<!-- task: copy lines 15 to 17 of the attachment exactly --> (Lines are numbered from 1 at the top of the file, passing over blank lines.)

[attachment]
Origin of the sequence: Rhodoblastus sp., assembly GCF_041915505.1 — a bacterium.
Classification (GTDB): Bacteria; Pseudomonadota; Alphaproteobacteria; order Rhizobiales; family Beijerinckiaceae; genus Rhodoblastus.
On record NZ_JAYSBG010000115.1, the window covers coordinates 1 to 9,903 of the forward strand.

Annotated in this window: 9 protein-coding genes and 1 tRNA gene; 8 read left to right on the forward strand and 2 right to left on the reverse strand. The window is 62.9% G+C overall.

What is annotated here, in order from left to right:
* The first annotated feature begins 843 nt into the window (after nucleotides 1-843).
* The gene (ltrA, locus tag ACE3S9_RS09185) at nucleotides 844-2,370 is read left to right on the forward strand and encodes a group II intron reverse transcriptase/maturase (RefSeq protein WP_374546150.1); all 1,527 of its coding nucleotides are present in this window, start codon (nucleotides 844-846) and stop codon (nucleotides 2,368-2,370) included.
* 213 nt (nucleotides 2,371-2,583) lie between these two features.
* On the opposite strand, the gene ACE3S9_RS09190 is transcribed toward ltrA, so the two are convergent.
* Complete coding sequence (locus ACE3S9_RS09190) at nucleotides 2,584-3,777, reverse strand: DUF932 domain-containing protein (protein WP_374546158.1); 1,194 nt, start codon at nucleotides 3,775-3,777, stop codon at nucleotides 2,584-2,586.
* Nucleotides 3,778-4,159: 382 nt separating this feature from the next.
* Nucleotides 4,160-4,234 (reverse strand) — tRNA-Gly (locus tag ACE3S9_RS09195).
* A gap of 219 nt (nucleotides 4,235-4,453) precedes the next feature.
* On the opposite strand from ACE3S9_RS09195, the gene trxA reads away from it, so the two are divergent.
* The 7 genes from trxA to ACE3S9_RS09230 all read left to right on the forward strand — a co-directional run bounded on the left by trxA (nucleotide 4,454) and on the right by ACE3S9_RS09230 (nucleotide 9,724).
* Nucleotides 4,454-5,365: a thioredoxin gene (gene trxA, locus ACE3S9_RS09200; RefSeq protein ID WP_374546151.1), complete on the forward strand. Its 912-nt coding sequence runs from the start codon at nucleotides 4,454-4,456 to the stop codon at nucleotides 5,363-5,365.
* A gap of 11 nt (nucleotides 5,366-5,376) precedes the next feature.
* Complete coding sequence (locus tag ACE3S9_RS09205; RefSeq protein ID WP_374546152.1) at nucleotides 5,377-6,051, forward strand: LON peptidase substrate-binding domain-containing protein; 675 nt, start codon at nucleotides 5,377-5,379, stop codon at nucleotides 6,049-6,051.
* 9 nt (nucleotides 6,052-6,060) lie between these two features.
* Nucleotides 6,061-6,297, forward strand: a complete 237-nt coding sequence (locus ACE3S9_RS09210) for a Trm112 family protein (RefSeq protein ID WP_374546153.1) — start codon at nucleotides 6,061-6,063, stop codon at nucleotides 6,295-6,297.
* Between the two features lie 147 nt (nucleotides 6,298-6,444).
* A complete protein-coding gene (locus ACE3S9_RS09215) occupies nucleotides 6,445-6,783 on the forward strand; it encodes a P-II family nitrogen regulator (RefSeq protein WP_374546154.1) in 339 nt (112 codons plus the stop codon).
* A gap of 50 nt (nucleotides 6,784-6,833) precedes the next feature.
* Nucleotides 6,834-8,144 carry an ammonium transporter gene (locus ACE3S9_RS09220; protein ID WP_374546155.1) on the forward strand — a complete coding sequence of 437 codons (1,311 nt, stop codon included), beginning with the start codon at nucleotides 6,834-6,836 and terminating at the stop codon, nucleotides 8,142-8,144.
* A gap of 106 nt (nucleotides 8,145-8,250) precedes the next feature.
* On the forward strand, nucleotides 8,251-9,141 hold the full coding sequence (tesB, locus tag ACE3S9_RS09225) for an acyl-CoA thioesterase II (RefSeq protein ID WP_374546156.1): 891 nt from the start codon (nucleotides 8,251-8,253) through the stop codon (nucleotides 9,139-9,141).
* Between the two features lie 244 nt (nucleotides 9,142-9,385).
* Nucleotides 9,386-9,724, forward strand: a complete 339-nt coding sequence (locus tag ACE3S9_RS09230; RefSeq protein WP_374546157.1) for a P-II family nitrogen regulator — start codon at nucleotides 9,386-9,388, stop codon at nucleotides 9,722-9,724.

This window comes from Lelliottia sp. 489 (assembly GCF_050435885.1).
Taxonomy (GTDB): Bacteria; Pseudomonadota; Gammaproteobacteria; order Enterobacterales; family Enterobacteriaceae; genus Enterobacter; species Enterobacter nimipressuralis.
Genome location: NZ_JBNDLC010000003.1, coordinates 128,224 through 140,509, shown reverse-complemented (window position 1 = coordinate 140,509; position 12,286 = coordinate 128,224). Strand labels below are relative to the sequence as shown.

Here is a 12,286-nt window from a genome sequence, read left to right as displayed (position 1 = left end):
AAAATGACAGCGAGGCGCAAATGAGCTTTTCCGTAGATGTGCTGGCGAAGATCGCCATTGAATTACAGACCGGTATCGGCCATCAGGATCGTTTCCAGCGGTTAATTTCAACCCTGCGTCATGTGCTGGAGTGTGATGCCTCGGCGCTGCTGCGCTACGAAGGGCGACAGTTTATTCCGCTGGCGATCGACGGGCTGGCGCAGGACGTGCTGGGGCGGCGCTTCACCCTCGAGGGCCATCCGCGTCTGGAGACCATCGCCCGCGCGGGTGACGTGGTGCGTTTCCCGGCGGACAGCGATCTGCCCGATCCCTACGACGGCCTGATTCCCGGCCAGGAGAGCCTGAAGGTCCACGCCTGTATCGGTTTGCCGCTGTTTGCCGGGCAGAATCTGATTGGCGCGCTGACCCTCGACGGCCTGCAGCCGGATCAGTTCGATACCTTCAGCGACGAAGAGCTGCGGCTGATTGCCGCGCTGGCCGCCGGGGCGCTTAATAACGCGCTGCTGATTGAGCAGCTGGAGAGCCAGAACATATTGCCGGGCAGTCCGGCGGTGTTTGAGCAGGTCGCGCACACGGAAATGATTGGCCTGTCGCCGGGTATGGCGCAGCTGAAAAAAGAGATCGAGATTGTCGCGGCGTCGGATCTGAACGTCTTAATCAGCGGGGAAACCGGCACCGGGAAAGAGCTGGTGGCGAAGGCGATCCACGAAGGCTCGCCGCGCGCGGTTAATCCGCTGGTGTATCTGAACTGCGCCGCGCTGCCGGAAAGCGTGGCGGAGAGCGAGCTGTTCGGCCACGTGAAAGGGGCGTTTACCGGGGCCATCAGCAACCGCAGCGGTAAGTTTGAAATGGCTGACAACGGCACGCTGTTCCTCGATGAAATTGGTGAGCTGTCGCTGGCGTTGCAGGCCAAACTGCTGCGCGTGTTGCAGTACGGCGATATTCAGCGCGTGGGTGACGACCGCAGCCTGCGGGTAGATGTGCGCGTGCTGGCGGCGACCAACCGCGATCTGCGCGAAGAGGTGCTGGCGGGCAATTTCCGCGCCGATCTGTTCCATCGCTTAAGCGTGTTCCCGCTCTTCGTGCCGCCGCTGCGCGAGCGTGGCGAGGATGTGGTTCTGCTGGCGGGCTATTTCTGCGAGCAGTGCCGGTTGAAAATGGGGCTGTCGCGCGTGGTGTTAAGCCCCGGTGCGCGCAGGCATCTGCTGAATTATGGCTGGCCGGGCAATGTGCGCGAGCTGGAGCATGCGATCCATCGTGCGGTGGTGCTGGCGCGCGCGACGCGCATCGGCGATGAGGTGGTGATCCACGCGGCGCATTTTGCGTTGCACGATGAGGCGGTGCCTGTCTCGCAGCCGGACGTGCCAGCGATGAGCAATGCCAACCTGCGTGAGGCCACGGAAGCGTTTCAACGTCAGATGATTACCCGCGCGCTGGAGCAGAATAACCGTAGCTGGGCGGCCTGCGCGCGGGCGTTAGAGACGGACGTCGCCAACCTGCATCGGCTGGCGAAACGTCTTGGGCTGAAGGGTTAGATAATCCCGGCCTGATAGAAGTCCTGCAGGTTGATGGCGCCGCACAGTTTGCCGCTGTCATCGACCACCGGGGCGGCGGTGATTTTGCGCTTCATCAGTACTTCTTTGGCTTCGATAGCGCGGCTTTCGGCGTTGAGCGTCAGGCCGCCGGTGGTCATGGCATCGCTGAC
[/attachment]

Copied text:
* The 7 genes from trxA to ACE3S9_RS09230 all read left to right on the forward strand — a co-directional run bounded on the left by trxA (nucleotide 4,454) and on the right by ACE3S9_RS09230 (nucleotide 9,724).
* Nucleotides 4,454-5,365: a thioredoxin gene (gene trxA, locus ACE3S9_RS09200; RefSeq protein ID WP_374546151.1), complete on the forward strand. Its 912-nt coding sequence runs from the start codon at nucleotides 4,454-4,456 to the stop codon at nucleotides 5,363-5,365.
* A gap of 11 nt (nucleotides 5,366-5,376) precedes the next feature.